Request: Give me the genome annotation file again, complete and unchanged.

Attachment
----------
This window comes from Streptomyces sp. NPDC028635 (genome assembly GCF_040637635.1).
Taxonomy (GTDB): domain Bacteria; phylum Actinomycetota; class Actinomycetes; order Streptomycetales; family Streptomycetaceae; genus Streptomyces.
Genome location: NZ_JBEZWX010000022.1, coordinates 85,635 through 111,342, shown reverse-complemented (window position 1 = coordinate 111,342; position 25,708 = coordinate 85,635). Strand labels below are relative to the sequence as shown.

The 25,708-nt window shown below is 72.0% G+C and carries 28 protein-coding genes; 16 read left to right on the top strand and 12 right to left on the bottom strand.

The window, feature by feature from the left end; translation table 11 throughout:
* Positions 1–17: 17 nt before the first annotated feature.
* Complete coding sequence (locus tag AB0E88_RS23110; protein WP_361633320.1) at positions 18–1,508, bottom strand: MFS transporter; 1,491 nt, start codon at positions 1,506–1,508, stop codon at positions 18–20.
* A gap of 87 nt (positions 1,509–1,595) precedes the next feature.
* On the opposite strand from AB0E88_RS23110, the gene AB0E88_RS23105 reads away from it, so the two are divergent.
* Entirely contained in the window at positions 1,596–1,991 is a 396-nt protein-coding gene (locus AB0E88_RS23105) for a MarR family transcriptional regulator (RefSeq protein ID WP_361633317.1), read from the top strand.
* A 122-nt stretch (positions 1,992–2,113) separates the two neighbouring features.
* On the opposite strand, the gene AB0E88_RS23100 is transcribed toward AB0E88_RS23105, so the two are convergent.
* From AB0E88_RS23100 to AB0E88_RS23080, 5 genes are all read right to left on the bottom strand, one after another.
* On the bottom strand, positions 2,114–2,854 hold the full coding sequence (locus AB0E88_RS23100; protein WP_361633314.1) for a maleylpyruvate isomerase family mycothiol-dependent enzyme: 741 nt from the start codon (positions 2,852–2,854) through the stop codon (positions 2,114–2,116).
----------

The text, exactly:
This window comes from Streptomyces sp. NPDC028635 (genome assembly GCF_040637635.1).
Taxonomy (GTDB): domain Bacteria; phylum Actinomycetota; class Actinomycetes; order Streptomycetales; family Streptomycetaceae; genus Streptomyces.
Genome location: NZ_JBEZWX010000022.1, coordinates 85,635 through 111,342, shown reverse-complemented (window position 1 = coordinate 111,342; position 25,708 = coordinate 85,635). Strand labels below are relative to the sequence as shown.

The 25,708-nt window shown below is 72.0% G+C and carries 28 protein-coding genes; 16 read left to right on the top strand and 12 right to left on the bottom strand.

The window, feature by feature from the left end; translation table 11 throughout:
* Positions 1–17: 17 nt before the first annotated feature.
* Complete coding sequence (locus tag AB0E88_RS23110; protein WP_361633320.1) at positions 18–1,508, bottom strand: MFS transporter; 1,491 nt, start codon at positions 1,506–1,508, stop codon at positions 18–20.
* A gap of 87 nt (positions 1,509–1,595) precedes the next feature.
* On the opposite strand from AB0E88_RS23110, the gene AB0E88_RS23105 reads away from it, so the two are divergent.
* Entirely contained in the window at positions 1,596–1,991 is a 396-nt protein-coding gene (locus AB0E88_RS23105) for a MarR family transcriptional regulator (RefSeq protein ID WP_361633317.1), read from the top strand.
* A 122-nt stretch (positions 1,992–2,113) separates the two neighbouring features.
* On the opposite strand, the gene AB0E88_RS23100 is transcribed toward AB0E88_RS23105, so the two are convergent.
* From AB0E88_RS23100 to AB0E88_RS23080, 5 genes are all read right to left on the bottom strand, one after another.
* On the bottom strand, positions 2,114–2,854 hold the full coding sequence (locus AB0E88_RS23100; protein WP_361633314.1) for a maleylpyruvate isomerase family mycothiol-dependent enzyme: 741 nt from the start codon (positions 2,852–2,854) through the stop codon (positions 2,114–2,116).